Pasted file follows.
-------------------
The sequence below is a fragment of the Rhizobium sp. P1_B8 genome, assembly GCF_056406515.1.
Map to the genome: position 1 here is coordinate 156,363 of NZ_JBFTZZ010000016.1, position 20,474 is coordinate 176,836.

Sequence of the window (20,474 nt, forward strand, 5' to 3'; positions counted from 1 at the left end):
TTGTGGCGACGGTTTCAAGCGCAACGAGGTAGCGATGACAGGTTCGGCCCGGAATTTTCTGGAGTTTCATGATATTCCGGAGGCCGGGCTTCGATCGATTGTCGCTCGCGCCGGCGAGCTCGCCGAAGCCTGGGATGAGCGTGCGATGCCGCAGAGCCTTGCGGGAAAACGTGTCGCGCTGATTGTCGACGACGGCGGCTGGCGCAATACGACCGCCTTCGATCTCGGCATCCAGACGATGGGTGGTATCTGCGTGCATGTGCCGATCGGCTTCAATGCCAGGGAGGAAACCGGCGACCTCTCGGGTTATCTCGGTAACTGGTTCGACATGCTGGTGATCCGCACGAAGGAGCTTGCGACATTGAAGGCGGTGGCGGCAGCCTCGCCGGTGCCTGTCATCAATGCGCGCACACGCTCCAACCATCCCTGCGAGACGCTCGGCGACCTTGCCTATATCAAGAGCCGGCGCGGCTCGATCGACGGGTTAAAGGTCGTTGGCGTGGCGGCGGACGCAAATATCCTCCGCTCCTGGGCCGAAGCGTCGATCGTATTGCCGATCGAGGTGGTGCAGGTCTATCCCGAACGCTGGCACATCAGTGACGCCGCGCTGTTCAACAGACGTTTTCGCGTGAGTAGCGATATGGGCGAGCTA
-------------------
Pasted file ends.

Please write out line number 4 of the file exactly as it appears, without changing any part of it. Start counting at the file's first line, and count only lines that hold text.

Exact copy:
TTGTGGCGACGGTTTCAAGCGCAACGAGGTAGCGATGACAGGTTCGGCCCGGAATTTTCTGGAGTTTCATGATATTCCGGAGGCCGGGCTTCGATCGATTGTCGCTCGCGCCGGCGAGCTCGCCGAAGCCTGGGATGAGCGTGCGATGCCGCAGAGCCTTGCGGGAAAACGTGTCGCGCTGATTGTCGACGACGGCGGCTGGCGCAATACGACCGCCTTCGATCTCGGCATCCAGACGATGGGTGGTATCTGCGTGCATGTGCCGATCGGCTTCAATGCCAGGGAGGAAACCGGCGACCTCTCGGGTTATCTCGGTAACTGGTTCGACATGCTGGTGATCCGCACGAAGGAGCTTGCGACATTGAAGGCGGTGGCGGCAGCCTCGCCGGTGCCTGTCATCAATGCGCGCACACGCTCCAACCATCCCTGCGAGACGCTCGGCGACCTTGCCTATATCAAGAGCCGGCGCGGCTCGATCGACGGGTTAAAGGTCGTTGGCGTGGCGGCGGACGCAAATATCCTCCGCTCCTGGGCCGAAGCGTCGATCGTATTGCCGATCGAGGTGGTGCAGGTCTATCCCGAACGCTGGCACATCAGTGACGCCGCGCTGTTCAACAGACGTTTTCGCGTGAGTAGCGATATGGGCGAGCTA